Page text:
Fettuccine con Piselli e Prosciutto

Translation: Fettuccine with peas, ricotta, and prosciutto


Recipe: (as found on p. 98 of Williams-Sonoma’s “Rustic Italian”)

  • Fine sea salt and freshly ground black pepper
  • 2 tablespoons unsalted butter
  • 1 tablespoon extra-virgin olive oil
  • 1 small white onion, finely diced
  • 2 cups fresh or thawed peas
  • Zest of 2 lemons
  • 1 lb dried fettuccine
  • 1/2 cup lightly packed fresh sheep’s milk ricotta or well-drained cow’s milk ricotta, at room temperature
  • 4 thin slices of prosciutto di Parma, cut into thin strips
  • 1/2 cup freshly grated Parmigiano-Reggiano cheese

Level: EASY


Growing up, my parent’s had a wonderful group of friends. I have memories of picnics by a southern lake, roaring holiday soirees, dinner parties where the number of children matched the number of adults, and get-togethers that ran long into the night… Like I said, they were a wonderful group.

Looking back, as a young girl, I remember one of my mother’s friends would always fix me a special pasta dinner, particularly around the holidays. I knew it only as “Patti’s Pasta,” and I requested it by name often. It included fettuccine, peas, bacon, and a cream sauce, and I loved it. So, when I came across this recipe for Fettuccine con Piselli e Prosciutto, I was instantly transported back to those memories. That is, perhaps, one of my favorite magical abilities food possesses; the ability to rekindle.

This rendition is a bit more elevated than Patti’s version, but one that still holds the talent to transport.


Bring a large pot of salted water to a boil over high heat.FullSizeRender-1

In a large frying pan over medium-low heat, melt the butter with the olive oil. When the butter has melted and begins to sizzle, and the onion and saute until soft and translucent, 7-8 minutes. Add the peas, stir to coat thoroughly with the fat, and cook until just tender and no longer raw-tasting, about 7 minutes.


Stir in 1/2 teaspoon salt, a generous grinding of pepper, and the lemon zest and remove from the heat. Cover the sauce to keep warm and set aside.


Add the fettuccine to the boiling water and cook until al dente, about 12 minutes or according to the package instructions. Drain, reserving about 1/2 cup. Transfer the pasta to the pan with the sauce and toss gently to combine. Add a splash or two of the pasta-cooking water to loosen the sauce, if needed.

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Add the ricotta and prosciutto and toss gently to mix. Finally, add the Parmigiano and toss gently again. Taste and adjust the seasoning. Divid among 4 shallow bowls and serve.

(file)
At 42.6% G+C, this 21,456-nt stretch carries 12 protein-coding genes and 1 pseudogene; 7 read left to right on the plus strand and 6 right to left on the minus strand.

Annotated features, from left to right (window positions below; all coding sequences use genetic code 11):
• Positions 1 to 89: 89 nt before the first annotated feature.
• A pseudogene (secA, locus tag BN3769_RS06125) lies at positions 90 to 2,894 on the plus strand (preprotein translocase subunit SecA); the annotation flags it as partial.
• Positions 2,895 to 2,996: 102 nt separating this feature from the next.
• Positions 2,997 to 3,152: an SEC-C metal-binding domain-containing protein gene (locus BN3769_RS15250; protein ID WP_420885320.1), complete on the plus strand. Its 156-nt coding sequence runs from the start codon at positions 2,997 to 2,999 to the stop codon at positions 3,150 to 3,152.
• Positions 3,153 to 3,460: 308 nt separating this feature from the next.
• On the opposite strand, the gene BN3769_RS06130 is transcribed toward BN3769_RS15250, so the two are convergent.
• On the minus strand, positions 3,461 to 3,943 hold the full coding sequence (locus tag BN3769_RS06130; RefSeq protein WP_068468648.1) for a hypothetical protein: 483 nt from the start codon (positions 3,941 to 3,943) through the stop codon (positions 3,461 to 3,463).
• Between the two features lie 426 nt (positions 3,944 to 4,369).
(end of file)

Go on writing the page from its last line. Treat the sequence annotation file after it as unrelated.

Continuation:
What Worked:

I loved how easy and straight forward this recipe was, and I loved the addition of the lemon zest. It gave this, otherwise heavy dish, a bright burst. In fact, I loved the addition of the lemon flavor so much that I squeezed the juice of 1/2 lemon over the pasta prior to the addition of the Parmigiano. In so doing, it loosened up the pasta and other ingredients quite nicely.

In addition, I love when a recipe teaches me something new in regards to technique. Prior to this recipe, when cooking pasta, I had always boiled the water, added the pasta, and then reduced the water to a medium-high heat. Because of this, I felt as if I was constantly baby-sitting the pasta so it didn’t get too soft. This time, I boiled the water, added the pasta, and cooked the pasta while the water continued to boil (for 12 minutes), and the pasta came out to the perfect al dente.

What DIDN’T Work:

Two things, and truthfully they were both on me.

1) Pay attention when a recipe calls for something to be “room-temperature,” it is important. In my case, my ricotta was chilled which did not allow for it to spread smoothly when added to the peas, onions, prosciutto, and pasta. And thus, I was “forced” 😉 to add more in order to coat the pasta evenly.

2) I OVER estimated what I thought the salt content of this dish would be, and thus I under seasoned. Between the salted water, ricotta, and prosciutto, I assumed the salt content would be high and so I was light handed when using salt and pepper to taste. Do not do this, this is a dish that relies on its seasoning.


The recipe calls for the prosciutto to be sliced into thin strips. Perhaps someone’s Nonna is about to roll in their grave for how I handled the prosciutto, but I personally found it impossible to slice the Prosciutto accordingly, and therefore I simply just ripped it into small pieces, added it to the pasta, and it worked just fine. Sorry Nonna…



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